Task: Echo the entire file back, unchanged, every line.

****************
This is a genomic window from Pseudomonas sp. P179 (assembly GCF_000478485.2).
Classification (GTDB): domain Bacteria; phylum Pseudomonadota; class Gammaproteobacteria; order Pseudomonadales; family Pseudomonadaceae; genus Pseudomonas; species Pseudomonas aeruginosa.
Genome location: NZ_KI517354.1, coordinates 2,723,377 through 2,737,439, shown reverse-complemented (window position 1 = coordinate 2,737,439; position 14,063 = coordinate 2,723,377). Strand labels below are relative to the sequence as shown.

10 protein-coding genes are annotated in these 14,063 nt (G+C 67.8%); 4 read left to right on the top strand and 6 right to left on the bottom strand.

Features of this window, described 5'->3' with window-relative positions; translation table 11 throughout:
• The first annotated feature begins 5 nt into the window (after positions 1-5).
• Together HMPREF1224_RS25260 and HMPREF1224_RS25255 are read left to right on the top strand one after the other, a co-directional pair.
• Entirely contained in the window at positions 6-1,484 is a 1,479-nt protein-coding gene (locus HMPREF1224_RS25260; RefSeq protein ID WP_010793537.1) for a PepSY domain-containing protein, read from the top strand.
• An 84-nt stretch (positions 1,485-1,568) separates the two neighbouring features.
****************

This is a genomic window from Pseudomonas sp. P179 (assembly GCF_000478485.2).
Classification (GTDB): domain Bacteria; phylum Pseudomonadota; class Gammaproteobacteria; order Pseudomonadales; family Pseudomonadaceae; genus Pseudomonas; species Pseudomonas aeruginosa.
Genome location: NZ_KI517354.1, coordinates 2,723,377 through 2,737,439, shown reverse-complemented (window position 1 = coordinate 2,737,439; position 14,063 = coordinate 2,723,377). Strand labels below are relative to the sequence as shown.

10 protein-coding genes are annotated in these 14,063 nt (G+C 67.8%); 4 read left to right on the top strand and 6 right to left on the bottom strand.

Features of this window, described 5'->3' with window-relative positions; translation table 11 throughout:
• The first annotated feature begins 5 nt into the window (after positions 1-5).
• Together HMPREF1224_RS25260 and HMPREF1224_RS25255 are read left to right on the top strand one after the other, a co-directional pair.
• Entirely contained in the window at positions 6-1,484 is a 1,479-nt protein-coding gene (locus HMPREF1224_RS25260; RefSeq protein ID WP_010793537.1) for a PepSY domain-containing protein, read from the top strand.
• An 84-nt stretch (positions 1,485-1,568) separates the two neighbouring features.